Oh, to be 12 years old again.
If that were the case, I would want to be no place else on Saturday morning than in the woods, rifle in hand, a loved one at my side.
It’s an exciting day for youngsters, who have a dedicated opportunity to share time in the woods with a parent, relative or friend doing what kids statewide have done for generations.
The importance of the dynamics at work during Youth Deer Hunting Day cannot be overstated. For many, it will be the first time they will have the opportunity to experience the sights, sounds and sensations of hunting.
That initial exposure to the sport, while being given patient and supportive guidance from an adult, most likely will light the fire in youngsters to embrace a fulfilling lifetime activity.
Young hunters also have the chance to learn about deer hunting from someone they look up to, and that can lead to a deep bond.
Most kids who have already hunted won’t need much prompting Saturday morning to get out of bed, gear up and head out to a treestand or ground blind. It will be like trying to sleep on Christmas Eve, knowing that morning will be filled with surprises and smiles in the presence of family members.
Some serious deer hunters, young people included, have already been out in the woods and fields this month. Many bowhunters and those who shoot a crossbow were able to get the jump on gun hunters during a season that began three weeks ago. Some have already tagged out.
The rest of us are excitedly awaiting Maine residents-only day a week from Saturday, then the full start of the firearms season the following Monday.
Unfortunately, I was late to the deer hunting party. My dad didn’t hunt — although we had always planned to go bird hunting together — and I wasn’t exposed to the sport as a kid.
It wasn’t until 2006, at age 44, that I took the hunter safety course, borrowed a Winchester lever-action .30-30 handed down through three generations of the family of my friends Chris Lander, Bill Lander and Tim Lander, put on my blaze orange hat and vest, and got started.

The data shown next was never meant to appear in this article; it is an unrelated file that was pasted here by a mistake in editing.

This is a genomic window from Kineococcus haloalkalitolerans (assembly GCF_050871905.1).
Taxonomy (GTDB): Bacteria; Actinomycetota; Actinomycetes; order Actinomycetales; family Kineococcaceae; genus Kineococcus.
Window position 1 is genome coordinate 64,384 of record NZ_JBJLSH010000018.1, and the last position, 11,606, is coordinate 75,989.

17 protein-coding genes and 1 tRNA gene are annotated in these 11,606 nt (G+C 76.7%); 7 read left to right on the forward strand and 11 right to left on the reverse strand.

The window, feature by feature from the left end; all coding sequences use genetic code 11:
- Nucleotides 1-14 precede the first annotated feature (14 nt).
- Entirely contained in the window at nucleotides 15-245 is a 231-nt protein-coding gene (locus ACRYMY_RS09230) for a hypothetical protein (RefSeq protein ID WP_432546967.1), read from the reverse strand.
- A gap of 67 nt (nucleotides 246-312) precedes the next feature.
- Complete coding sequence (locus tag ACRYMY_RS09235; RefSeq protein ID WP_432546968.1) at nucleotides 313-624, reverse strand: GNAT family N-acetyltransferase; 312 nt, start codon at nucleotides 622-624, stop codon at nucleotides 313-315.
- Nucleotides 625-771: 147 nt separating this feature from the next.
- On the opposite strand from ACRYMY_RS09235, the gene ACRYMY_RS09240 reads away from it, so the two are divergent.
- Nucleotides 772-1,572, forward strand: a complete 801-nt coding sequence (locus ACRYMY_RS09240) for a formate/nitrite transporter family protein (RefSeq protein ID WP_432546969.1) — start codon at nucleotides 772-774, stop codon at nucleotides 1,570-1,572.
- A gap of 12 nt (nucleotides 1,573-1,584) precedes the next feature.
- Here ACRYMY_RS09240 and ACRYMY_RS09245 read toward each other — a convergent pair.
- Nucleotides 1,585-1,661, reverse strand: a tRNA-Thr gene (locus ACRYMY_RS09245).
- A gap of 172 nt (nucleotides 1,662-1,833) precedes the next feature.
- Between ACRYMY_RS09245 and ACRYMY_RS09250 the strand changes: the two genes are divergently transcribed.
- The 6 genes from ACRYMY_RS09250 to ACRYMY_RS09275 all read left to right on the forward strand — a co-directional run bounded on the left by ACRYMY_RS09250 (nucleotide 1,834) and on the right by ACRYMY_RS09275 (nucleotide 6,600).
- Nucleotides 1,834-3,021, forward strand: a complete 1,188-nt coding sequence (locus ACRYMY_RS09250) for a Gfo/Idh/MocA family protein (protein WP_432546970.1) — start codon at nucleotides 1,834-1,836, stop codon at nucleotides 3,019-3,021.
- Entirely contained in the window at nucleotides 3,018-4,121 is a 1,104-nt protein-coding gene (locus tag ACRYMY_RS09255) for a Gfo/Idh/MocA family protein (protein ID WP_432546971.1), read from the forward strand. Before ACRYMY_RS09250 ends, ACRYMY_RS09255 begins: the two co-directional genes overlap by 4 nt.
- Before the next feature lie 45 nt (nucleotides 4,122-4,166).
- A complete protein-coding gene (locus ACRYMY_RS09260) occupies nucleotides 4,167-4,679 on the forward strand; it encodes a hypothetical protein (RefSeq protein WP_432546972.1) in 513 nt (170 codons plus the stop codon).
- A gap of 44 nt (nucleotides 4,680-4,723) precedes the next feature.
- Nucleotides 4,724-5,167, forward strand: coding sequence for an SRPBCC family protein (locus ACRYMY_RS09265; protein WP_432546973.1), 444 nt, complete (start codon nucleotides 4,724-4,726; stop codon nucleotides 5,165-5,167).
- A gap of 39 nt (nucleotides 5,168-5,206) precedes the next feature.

Every year at this time, I’m thankful for the opportunity to have become a deer hunter. I owe a debt of gratitude to my buddy, former Bangor Daily News Outdoors columnist John Holyoke, for teaching me the ropes — especially in regard to safety and hunting laws. He was a stickler on many important hunting and firearms handling dynamics and for that I am forever grateful.
I can’t help but wonder how many wonderful experiences I missed over the years because I hadn’t been exposed to hunting. Oh, the stories I would be able to tell — which is one of the most fun aspects of the whole thing.
That’s why today I have to smile when I think about the thousands of lucky kids who will be in the woods. Some day, they’ll realize how fortunate they were to have an adult mentor who took the time to share their passion for hunting, their experience and their guidance with them.
Everybody won’t tag out on Saturday, not even close, but it won’t matter that much. Most will be able to look back on the day and talk about all the cool things they saw and heard.
And they’ll be clamoring to do it again at the earliest possible opportunity.
Youth hunters and their non-hunting adult companions need to be aware of some special rules in place for Youth Deer Hunting Day.
Junior hunters may take one antlered deer or one antlerless deer statewide, the latter without an antlerless deer permit. A junior hunter who harvests an antlered deer on Saturday is not allowed to shoot another deer this season, unless they have an antlerless deer permit or participate in the expanded archery season (designated areas only) with appropriate expanded archery permits.
If a junior hunter shoots an antlerless deer without an antlerless deer permit on Youth Deer Hunting Day, they are prohibited from taking an antlered deer (buck) or additional antlerless deer unless they have antlerless deer permits or take part in the expanded archery season with such permits.
Children that have not reached their 16th birthday must have a junior hunting license to hunt and there is no minimum age to purchase a junior hunting license.
Adult supervisors also are limited in terms of what they are allowed to do when accompanying a youth hunter. The adult is not allowed to carry a firearm or any means to kill. The exception is a sidearm to be used for protection.
A junior hunter who wounds a deer also is responsible for dispatching it. The adult may not do so on their behalf.
The bottom line is, today is the day many Maine youngsters will begin experiencing the joys of being outside and hunting deer. It’s a time-honored tradition, one that will create lasting memories and hopefully an appreciation for our natural resources.